It's difficult to build trust in new technologies - dSPACE's Dominik Doerr talks about some of the roadblocks facing the auto industry in the adaptation of autonomous vehicles.
Validation Must Be Scalable
The automotive industry is currently trending toward more automation. It won’t be long before we are being taxied from A to B by mobile shuttles or can simply push a button after a hard day’s work to have our car take over the wheel in certain situations. This will allow us to start unwinding even in the car on our way home. Wouldn’t that be wonderful? However, some work still needs to be done to make this dream come true. The technology itself has matured and autonomous driving is already a reality in some areas. Just think of Phoenix, Arizona, where Waymo is already offering citizens autonomous driving services, even without a safety driver. This speaks volumes about the trust Waymo has in its technology.
Trust is a key word here. Whenever people entrust technology with their safety, as is the case with autonomous driving, trust is pivotal. A certain level of trust is needed for new technologies to be accepted and commercially successful. Trust can be built up only if people understand how the technology works and, most importantly, how it was tested. If a technology uses components that are based on artificial intelligence, building trust among the general public becomes particularly challenging. The term “artificial intelligence” alone evokes fear in many. Many people become nervous at the thought of placing their lives in the hands of this inscrutable technology.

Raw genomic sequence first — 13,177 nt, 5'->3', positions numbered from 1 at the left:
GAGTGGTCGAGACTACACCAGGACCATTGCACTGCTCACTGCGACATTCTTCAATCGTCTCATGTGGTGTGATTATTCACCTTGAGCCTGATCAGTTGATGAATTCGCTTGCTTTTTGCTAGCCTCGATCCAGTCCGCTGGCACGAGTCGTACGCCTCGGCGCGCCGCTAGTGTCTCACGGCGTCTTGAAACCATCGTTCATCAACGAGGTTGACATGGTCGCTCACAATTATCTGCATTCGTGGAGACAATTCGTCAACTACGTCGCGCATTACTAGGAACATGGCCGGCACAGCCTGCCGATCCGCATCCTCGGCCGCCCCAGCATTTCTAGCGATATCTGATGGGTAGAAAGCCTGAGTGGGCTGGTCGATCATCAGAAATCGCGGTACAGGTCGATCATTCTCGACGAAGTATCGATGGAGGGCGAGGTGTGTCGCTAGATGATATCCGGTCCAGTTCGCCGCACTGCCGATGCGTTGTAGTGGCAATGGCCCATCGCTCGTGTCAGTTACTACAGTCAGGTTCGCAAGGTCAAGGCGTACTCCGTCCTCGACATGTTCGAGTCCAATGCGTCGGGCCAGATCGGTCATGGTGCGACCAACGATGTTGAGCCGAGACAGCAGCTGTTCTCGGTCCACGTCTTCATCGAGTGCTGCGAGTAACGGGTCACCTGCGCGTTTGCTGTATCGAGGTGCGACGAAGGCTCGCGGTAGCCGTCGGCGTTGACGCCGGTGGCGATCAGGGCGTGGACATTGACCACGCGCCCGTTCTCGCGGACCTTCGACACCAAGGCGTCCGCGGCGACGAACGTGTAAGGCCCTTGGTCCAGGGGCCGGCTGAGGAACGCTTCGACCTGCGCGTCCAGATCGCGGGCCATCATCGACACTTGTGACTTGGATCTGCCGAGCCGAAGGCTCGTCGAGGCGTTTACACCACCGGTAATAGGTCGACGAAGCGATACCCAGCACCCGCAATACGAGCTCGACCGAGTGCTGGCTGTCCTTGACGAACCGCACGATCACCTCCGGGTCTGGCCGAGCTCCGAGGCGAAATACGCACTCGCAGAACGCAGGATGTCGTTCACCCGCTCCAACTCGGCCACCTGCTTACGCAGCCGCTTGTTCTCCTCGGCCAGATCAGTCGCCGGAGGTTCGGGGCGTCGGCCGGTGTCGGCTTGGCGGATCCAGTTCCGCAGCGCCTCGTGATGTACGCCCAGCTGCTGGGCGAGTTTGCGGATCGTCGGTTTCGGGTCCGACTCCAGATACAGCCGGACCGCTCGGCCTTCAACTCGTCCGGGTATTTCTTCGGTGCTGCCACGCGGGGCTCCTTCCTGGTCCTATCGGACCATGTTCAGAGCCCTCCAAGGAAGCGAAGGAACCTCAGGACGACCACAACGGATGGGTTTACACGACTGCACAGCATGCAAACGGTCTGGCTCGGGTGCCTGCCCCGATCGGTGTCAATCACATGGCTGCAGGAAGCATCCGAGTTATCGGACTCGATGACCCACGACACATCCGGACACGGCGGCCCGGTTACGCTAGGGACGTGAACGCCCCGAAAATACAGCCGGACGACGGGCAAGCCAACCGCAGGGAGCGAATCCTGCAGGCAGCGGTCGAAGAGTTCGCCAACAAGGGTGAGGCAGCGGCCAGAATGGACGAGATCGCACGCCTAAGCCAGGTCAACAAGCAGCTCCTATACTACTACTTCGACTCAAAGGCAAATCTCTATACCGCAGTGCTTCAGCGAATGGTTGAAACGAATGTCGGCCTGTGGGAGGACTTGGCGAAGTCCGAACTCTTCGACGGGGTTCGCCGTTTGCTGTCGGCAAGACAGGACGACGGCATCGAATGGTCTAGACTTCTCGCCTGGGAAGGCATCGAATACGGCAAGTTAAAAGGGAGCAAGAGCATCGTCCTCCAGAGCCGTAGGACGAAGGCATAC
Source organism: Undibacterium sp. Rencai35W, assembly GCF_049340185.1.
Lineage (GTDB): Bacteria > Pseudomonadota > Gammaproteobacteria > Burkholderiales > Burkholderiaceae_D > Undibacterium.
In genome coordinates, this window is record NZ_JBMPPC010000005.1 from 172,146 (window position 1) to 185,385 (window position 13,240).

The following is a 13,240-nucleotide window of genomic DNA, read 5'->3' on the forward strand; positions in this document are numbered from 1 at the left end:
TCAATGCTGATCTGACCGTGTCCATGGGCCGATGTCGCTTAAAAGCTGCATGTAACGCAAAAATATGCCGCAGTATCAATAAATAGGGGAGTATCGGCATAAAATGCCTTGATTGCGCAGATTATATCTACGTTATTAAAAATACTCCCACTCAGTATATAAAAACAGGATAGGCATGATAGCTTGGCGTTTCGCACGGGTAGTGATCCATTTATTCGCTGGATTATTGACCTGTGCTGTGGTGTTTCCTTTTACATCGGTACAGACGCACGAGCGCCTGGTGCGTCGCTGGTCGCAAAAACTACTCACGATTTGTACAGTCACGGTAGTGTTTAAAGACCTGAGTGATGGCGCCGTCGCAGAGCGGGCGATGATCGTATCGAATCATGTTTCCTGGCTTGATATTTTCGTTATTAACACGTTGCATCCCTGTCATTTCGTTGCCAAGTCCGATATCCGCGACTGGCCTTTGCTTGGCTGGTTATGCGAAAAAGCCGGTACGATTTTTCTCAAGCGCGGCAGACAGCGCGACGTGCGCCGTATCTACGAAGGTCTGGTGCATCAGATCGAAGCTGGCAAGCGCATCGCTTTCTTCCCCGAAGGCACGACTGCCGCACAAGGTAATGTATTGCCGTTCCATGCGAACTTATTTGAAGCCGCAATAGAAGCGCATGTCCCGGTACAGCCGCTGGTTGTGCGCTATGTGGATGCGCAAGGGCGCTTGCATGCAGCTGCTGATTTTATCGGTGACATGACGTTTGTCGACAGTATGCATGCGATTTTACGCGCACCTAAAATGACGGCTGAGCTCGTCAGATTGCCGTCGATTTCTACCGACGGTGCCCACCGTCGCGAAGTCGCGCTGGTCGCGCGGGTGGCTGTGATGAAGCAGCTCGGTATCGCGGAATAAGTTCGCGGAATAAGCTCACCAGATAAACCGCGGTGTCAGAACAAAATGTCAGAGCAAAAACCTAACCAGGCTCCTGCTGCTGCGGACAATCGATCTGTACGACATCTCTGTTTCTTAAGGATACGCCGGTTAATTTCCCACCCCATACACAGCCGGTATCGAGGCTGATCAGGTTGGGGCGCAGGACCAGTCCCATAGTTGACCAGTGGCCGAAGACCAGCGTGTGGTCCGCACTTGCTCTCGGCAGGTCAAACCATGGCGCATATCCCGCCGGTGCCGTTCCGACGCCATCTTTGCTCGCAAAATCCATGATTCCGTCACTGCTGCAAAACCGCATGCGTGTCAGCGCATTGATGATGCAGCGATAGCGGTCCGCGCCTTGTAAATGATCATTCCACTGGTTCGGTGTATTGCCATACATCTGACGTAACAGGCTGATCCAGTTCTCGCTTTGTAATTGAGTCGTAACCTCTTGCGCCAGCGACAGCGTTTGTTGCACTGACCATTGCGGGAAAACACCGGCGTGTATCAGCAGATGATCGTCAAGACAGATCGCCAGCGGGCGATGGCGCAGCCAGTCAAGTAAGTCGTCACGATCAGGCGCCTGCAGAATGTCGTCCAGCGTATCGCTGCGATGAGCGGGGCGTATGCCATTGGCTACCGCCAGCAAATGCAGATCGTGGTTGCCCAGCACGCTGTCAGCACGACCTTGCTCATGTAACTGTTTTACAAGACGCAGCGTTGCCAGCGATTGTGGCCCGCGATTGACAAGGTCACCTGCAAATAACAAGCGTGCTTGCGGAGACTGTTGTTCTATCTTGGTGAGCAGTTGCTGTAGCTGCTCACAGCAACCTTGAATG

But how do you build up trust? Building up trust is possible only if manufacturers can explain to people that their systems have been thoroughly tested in every conceivable traffic situation. Looking at the following example, it quickly becomes clear that this cannot be achieved in regular test drives with physical prototypes: As early as 2016, RAND Corporation in the US published a study showing that a vehicle would have to autonomously drive 8 billion miles (approximately 12.9 billion kilometers) without a fatal accident to statistically prove that autonomous driving is safer than a human driver because human drivers cause 1.09 fatal accidents per 100 million miles driven. Let’s assume that a manufacturer has a fleet of 100 such autonomous vehicles, which would be quite a fleet seeing as these vehicles are expensive due to the high-quality sensors they contain. If these vehicles were to drive at a speed of 40 mph (approximately 64 km/h), 24 hours a day, 365 days a year, then it would take 228 years for this fleet to achieve 8 billion miles. I think we can all agree that this would not be practical. After all, one would have to start testing all over again if only one line of code or one parameter were to be changed in the vehicle software. There are two main factors that make it possible to validate autonomous vehicles. First, a paradigm shift away from the number of driven kilometers in favor of scenario-based testing. Second, moving the majority of tests to a virtual test environment. Such a software-based test environment makes it possible to scale tests and therefore perform a greater number of tests in a shorter period of time.